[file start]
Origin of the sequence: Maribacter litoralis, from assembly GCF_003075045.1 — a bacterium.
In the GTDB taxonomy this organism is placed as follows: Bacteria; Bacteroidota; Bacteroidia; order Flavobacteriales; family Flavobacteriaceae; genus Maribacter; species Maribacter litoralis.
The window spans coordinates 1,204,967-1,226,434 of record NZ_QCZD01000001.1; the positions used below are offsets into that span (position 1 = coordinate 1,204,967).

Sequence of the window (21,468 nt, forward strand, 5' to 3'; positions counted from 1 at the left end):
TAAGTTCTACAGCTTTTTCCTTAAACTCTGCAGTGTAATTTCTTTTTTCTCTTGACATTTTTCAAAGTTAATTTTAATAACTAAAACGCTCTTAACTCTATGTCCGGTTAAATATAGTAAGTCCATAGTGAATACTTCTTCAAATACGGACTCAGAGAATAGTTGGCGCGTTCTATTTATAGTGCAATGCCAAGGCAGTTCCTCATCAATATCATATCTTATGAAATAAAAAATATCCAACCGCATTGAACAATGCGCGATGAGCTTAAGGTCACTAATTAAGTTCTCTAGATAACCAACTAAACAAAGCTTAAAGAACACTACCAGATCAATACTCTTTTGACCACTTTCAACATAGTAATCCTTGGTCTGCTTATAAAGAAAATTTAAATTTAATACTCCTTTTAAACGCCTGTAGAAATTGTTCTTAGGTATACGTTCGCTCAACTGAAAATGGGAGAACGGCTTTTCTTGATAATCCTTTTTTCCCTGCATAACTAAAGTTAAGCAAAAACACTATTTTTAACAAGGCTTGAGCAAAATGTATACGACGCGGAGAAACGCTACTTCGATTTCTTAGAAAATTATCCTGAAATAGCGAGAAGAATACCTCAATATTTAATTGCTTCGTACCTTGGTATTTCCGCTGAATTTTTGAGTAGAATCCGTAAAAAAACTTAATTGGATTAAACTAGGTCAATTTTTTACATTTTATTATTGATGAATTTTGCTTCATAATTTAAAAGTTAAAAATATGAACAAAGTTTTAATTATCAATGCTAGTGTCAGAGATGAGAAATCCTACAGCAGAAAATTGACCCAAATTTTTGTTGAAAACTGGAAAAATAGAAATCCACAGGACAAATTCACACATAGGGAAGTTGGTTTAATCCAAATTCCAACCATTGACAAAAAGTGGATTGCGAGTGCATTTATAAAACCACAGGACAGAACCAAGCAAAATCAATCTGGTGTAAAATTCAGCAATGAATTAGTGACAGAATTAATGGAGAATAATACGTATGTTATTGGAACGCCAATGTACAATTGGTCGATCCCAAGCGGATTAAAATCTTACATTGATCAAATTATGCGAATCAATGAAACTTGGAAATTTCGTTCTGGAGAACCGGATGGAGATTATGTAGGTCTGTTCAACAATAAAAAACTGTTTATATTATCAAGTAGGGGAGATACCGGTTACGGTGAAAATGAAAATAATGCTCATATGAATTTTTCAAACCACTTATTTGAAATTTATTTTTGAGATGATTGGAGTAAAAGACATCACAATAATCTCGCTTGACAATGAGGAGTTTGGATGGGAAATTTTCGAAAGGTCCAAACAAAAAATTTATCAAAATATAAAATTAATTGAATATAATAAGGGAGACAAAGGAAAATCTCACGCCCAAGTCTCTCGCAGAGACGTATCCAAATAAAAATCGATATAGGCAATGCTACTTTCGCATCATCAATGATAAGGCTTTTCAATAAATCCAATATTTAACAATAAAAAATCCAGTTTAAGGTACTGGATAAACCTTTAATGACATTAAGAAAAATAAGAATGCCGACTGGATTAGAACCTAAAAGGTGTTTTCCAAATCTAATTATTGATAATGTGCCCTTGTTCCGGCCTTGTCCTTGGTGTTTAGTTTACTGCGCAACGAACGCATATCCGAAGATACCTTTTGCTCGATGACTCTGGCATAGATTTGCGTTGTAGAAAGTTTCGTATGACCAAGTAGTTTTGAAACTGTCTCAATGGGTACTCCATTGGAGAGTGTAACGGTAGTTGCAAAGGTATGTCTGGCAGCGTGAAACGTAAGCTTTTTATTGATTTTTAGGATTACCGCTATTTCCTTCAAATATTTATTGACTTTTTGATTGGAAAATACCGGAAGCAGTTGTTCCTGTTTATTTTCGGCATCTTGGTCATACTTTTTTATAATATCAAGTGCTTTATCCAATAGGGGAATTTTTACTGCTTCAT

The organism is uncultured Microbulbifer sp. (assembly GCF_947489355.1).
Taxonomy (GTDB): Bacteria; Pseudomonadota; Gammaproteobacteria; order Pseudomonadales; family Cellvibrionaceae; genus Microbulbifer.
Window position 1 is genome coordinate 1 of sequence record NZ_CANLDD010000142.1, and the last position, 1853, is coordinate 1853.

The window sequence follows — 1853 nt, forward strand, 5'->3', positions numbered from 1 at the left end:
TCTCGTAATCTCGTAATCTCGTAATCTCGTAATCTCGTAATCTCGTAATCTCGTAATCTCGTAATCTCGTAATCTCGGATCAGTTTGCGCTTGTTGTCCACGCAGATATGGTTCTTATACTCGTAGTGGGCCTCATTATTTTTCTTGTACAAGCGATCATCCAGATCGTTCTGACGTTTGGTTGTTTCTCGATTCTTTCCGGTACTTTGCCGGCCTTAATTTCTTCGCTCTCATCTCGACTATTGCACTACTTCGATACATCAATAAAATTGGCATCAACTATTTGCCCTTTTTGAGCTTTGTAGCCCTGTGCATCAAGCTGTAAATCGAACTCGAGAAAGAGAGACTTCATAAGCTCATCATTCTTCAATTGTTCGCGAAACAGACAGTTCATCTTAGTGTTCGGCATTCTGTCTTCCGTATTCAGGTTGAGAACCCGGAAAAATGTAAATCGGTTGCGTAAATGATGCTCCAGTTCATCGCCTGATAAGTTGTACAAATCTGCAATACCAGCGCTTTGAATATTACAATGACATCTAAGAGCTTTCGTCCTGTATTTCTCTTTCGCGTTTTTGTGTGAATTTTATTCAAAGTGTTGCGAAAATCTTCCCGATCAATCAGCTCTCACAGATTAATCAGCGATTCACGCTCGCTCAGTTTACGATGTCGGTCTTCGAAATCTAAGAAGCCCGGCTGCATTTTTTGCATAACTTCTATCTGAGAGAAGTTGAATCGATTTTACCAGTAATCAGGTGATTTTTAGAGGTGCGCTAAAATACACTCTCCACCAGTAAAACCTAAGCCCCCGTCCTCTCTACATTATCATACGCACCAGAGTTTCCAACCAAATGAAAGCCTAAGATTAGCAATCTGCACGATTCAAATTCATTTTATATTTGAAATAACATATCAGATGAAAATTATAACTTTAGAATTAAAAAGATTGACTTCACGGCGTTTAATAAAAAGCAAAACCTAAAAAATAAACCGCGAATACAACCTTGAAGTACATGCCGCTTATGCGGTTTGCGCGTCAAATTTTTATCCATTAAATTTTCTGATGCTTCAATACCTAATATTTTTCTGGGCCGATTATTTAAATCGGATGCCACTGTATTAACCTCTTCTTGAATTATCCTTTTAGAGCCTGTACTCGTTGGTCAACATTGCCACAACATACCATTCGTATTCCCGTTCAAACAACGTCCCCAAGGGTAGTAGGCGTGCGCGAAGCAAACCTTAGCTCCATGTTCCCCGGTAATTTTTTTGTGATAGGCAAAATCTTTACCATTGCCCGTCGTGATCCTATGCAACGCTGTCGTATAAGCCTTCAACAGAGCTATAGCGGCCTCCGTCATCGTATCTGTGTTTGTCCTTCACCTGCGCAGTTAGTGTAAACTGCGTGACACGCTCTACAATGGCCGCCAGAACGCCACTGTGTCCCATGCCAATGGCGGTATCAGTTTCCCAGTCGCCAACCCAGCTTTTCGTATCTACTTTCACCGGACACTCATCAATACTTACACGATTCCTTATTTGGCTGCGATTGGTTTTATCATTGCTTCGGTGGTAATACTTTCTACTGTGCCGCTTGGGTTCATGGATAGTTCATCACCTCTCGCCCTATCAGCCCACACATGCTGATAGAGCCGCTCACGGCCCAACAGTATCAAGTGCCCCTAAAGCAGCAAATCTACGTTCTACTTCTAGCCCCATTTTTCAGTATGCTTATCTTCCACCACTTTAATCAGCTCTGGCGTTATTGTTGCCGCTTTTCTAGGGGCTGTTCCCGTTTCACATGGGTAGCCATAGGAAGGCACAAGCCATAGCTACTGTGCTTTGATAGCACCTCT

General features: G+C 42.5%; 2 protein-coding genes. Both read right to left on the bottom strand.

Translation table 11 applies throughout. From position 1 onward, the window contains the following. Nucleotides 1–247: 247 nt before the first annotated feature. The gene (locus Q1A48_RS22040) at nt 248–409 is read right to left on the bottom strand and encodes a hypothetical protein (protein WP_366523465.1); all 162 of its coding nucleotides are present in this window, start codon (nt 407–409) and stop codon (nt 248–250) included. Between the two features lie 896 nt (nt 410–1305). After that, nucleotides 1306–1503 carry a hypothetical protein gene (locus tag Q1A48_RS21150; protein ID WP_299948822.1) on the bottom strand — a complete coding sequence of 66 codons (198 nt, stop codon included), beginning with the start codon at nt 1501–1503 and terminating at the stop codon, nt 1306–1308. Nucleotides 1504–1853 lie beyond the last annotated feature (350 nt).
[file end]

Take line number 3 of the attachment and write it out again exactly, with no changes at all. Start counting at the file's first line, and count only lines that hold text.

The window spans coordinates 1,204,967-1,226,434 of record NZ_QCZD01000001.1; the positions used below are offsets into that span (position 1 = coordinate 1,204,967).